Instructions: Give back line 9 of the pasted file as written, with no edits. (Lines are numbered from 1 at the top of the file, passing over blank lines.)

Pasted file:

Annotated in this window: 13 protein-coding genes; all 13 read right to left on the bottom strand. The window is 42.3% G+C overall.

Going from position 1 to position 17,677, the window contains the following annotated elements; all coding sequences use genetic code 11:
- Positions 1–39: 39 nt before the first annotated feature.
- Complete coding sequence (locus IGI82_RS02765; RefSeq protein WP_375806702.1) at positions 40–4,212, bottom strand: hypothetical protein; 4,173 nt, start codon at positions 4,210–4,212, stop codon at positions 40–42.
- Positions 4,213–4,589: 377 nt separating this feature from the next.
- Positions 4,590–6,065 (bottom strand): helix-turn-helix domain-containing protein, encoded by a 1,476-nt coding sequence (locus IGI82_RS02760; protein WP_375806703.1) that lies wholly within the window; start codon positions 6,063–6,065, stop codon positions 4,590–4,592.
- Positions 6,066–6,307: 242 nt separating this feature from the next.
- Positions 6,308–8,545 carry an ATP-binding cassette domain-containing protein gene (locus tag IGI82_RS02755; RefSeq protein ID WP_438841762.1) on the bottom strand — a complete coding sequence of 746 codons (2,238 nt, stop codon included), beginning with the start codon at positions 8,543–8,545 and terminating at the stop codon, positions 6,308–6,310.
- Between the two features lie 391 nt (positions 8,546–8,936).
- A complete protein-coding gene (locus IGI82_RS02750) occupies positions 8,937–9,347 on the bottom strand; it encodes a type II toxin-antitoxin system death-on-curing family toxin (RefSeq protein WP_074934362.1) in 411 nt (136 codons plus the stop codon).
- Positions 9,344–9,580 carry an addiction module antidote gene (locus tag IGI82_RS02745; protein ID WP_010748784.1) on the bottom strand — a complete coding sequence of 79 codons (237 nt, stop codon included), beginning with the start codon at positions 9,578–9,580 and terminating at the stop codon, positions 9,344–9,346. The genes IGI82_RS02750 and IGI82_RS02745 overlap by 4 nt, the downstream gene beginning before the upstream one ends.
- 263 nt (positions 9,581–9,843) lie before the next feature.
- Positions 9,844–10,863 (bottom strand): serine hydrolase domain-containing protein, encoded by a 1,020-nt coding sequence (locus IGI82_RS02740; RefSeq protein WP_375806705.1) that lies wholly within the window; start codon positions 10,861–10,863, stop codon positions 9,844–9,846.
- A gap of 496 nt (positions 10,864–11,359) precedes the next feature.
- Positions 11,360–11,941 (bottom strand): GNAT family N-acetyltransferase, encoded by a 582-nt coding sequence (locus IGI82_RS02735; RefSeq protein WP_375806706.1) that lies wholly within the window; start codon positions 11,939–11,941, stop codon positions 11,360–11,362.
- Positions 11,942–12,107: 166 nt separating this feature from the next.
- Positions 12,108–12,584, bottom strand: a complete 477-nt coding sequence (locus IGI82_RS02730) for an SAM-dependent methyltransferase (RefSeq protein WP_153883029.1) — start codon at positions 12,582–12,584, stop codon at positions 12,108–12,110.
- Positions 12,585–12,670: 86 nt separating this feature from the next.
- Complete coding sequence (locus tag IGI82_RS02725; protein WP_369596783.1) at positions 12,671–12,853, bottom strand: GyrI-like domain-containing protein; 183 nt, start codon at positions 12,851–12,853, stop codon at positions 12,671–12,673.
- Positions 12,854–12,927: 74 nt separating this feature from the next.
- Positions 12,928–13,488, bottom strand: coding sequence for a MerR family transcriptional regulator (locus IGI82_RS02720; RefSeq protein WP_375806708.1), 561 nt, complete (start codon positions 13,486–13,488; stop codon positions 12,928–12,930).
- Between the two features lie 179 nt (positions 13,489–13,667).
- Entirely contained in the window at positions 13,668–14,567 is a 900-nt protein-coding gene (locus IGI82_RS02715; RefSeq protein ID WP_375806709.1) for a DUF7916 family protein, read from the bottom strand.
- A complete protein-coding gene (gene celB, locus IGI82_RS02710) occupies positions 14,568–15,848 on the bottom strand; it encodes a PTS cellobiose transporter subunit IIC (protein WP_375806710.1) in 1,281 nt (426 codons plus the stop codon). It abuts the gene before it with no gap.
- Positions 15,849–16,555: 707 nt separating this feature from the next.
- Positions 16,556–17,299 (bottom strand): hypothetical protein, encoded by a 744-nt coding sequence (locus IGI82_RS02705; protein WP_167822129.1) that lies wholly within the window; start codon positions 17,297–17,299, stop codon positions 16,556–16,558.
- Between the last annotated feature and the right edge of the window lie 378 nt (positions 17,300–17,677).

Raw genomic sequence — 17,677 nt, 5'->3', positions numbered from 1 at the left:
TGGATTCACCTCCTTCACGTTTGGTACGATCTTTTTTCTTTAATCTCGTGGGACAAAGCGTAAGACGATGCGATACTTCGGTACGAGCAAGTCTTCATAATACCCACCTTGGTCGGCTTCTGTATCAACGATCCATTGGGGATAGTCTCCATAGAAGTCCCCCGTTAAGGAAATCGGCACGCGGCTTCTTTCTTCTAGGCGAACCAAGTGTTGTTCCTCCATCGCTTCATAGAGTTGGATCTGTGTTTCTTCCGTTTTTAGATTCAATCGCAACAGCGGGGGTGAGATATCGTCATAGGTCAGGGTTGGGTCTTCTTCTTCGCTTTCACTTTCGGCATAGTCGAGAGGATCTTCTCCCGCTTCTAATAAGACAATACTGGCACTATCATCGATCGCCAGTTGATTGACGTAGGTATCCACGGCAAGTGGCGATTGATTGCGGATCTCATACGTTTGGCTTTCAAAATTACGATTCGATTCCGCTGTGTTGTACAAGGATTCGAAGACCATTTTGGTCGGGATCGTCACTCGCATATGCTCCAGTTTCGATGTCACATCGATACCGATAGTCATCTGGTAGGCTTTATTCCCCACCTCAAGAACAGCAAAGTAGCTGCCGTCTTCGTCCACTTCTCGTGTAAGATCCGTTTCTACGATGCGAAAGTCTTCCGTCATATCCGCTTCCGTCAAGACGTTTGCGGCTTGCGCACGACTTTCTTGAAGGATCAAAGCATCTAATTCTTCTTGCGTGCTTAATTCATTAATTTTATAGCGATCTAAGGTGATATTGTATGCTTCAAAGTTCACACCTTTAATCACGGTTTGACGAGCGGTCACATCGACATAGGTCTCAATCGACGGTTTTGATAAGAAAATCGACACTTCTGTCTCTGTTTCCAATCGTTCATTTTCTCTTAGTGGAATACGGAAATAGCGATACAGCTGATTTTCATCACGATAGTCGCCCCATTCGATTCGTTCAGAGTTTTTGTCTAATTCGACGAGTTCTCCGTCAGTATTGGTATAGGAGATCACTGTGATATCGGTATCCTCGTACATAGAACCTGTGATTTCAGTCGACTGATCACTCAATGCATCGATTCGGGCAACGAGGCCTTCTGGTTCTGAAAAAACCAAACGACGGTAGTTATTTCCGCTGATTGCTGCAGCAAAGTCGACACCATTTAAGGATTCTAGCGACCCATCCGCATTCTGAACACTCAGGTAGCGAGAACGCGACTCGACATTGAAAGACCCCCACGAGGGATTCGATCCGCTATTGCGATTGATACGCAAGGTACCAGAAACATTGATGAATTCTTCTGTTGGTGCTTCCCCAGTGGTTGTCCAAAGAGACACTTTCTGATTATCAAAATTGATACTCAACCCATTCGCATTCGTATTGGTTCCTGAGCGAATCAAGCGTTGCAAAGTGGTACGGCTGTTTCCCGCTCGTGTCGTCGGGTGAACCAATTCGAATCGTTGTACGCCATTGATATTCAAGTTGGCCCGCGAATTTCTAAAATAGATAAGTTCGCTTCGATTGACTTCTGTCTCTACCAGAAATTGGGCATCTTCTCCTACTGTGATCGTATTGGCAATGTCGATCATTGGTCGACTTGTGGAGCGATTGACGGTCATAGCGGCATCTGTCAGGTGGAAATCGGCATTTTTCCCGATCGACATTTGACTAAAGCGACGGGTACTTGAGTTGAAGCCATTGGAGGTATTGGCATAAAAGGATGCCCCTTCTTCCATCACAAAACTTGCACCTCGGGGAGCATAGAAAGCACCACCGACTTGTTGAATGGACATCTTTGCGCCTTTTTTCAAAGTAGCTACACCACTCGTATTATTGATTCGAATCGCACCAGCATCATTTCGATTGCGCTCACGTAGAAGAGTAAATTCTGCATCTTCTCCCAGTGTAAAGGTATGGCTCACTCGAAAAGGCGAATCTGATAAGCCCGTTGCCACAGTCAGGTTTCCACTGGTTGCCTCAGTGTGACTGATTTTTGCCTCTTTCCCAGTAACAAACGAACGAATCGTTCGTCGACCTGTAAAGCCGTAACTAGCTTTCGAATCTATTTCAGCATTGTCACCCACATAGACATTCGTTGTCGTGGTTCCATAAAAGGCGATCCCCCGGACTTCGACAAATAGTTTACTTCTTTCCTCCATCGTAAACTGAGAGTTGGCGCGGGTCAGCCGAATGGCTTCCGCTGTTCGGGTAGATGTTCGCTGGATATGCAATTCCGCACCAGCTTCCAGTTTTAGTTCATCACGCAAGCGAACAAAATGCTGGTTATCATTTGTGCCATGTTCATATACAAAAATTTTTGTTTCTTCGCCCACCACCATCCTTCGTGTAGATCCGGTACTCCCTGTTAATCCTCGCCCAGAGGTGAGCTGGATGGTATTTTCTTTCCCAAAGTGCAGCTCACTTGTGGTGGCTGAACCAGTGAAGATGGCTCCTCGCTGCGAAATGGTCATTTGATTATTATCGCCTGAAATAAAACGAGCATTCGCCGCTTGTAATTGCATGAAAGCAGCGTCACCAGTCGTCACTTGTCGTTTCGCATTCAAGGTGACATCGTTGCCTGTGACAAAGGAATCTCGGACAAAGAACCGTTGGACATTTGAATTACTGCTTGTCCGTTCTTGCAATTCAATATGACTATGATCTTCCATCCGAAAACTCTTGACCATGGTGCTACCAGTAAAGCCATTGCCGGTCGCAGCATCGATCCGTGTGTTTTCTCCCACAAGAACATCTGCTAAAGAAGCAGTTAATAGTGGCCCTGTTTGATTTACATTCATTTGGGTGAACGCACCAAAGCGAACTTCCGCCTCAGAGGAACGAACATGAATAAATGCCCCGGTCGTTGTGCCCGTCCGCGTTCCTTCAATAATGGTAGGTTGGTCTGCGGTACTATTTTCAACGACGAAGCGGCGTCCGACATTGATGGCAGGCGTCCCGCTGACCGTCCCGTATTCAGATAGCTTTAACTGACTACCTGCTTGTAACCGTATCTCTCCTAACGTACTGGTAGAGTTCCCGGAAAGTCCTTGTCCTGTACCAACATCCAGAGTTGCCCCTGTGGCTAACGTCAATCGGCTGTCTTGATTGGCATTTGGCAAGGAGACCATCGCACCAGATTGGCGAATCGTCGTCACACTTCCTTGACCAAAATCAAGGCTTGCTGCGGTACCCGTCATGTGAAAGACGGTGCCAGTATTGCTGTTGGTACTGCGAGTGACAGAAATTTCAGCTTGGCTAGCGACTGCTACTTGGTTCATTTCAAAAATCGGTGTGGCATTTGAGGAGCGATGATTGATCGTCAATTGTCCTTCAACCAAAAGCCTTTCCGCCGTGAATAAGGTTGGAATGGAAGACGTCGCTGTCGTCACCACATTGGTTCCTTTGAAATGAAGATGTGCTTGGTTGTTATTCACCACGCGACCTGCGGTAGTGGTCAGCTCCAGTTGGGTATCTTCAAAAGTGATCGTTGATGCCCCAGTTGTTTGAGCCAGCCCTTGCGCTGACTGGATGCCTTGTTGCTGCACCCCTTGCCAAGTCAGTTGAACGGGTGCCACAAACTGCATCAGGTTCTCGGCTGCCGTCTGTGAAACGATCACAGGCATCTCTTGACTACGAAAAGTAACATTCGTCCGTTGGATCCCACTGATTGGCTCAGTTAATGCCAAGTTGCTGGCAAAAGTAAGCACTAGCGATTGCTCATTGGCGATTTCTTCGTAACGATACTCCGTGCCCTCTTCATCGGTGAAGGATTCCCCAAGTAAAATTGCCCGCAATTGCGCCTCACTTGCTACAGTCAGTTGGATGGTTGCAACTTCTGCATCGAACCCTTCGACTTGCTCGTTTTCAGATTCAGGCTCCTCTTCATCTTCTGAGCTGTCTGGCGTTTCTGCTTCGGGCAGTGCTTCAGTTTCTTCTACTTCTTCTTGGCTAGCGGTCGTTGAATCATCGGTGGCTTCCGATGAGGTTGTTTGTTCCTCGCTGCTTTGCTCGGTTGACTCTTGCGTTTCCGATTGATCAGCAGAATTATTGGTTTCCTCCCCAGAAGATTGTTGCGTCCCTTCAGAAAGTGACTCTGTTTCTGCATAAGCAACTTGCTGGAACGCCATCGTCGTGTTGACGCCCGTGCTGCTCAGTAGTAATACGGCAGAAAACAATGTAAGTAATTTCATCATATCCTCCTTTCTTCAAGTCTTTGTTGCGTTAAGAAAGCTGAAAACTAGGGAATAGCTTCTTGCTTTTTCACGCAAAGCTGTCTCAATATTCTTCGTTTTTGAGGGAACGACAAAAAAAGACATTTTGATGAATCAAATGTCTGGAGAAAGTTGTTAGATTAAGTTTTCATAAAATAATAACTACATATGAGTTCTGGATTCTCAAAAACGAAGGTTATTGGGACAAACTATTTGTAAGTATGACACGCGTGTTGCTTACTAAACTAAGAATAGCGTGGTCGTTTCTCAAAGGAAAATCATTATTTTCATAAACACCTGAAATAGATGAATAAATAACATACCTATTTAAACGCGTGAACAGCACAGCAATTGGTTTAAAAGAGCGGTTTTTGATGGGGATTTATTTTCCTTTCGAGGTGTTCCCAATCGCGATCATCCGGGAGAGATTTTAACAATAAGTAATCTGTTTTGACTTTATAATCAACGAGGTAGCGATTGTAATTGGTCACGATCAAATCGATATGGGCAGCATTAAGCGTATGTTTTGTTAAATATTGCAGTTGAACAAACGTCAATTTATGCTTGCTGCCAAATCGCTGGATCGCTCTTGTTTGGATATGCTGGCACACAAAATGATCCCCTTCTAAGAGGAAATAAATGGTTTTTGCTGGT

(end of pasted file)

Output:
- Between the two features lie 391 nt (positions 8,546–8,936).